Forgot your password?
typodupeerror
Space Science

Aboriginal Folklore Leads To Meteorite Crater 233

Posted by samzenpus
from the bunyip-approved dept.
An anonymous reader writes "An Australian Aboriginal dreaming story has helped experts uncover a meteorite impact crater in the outback of the Northern Territory. From the article: 'One story, from the folklore of the Arrernte people, is about a star falling to Earth at a site called Puka. This led to a search on Google Maps of Palm Valley, about 130 km southwest of Alice Springs. Here Hamacher discovered what looked like a crater, which he confirmed with surveys in the field in September 2009.'"
This discussion has been archived. No new comments can be posted.

Aboriginal Folklore Leads To Meteorite Crater

Comments Filter:
  • by YankDownUnder (872956) on Thursday January 07, 2010 @05:45AM (#30680360) Homepage
    It's just too bad that so much of the Indigenous Australian's stories are "turned aside" by Western culture; they've been here AT LEAST 75,000 years (and most likely far longer than that) and there is so much within the framework of the Dreamtime stories and legends that bespeak heaps of extremely interesting occurrences - cosmic, geological and human. There's much more to be learned from studying what is left of their culture - and it's extremely important to preserve what we have now - for future generations. The Indigenous culture here is dying off at an alarming rate, and little care is aimed at this travesty.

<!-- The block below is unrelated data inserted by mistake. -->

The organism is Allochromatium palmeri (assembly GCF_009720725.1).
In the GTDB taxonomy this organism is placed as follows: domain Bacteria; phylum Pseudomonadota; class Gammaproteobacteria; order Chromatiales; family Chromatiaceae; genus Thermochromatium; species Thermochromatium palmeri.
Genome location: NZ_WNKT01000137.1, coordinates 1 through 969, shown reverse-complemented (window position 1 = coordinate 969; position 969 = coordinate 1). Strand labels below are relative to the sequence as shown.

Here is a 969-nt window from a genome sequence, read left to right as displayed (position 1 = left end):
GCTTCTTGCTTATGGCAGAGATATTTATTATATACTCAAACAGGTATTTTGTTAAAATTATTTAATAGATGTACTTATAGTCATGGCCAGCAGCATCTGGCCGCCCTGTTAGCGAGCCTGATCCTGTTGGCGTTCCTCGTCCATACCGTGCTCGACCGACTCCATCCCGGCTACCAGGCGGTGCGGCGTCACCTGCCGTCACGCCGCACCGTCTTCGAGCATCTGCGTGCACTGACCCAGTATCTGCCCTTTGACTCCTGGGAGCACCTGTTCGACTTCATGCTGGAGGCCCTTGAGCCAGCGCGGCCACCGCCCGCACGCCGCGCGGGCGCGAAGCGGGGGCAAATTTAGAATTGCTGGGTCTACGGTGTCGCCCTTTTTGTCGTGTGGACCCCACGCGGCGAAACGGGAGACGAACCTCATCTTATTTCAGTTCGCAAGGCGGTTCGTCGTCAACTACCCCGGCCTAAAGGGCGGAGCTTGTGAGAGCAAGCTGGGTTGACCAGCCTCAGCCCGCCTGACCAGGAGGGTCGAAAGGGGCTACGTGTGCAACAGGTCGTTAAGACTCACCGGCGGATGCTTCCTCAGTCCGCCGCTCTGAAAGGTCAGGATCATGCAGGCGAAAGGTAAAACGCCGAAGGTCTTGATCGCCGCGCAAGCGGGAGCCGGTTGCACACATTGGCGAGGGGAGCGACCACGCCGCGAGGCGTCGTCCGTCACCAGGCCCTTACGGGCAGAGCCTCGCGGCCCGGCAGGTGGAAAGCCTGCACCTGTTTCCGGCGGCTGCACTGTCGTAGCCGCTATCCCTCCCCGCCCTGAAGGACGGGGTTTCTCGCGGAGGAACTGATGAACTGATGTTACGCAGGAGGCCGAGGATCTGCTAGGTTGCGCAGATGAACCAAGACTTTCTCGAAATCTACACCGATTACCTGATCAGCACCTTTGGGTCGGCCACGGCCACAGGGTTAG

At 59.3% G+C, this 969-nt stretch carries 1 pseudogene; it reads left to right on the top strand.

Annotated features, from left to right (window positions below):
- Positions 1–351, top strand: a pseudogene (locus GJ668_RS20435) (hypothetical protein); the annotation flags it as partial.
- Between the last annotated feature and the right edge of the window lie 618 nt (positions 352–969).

• by Arker (91948) on Thursday January 07, 2010 @06:02AM (#30680434) Homepage

    Much of "dreamtime" and similar bodies of lore elsewhere, but the australian dreamtime is the canonical example by most accounts, is "cultural geography." The stories were adaptive strategies for human groups which travelled great distances and relied on their knowledge of local features for survival. If a person can predict features of geography in an area he has never been before because he remembers stories which encoded those features, this is a huge advantage. So that accurate information can be decoded from them should hardly be surprising.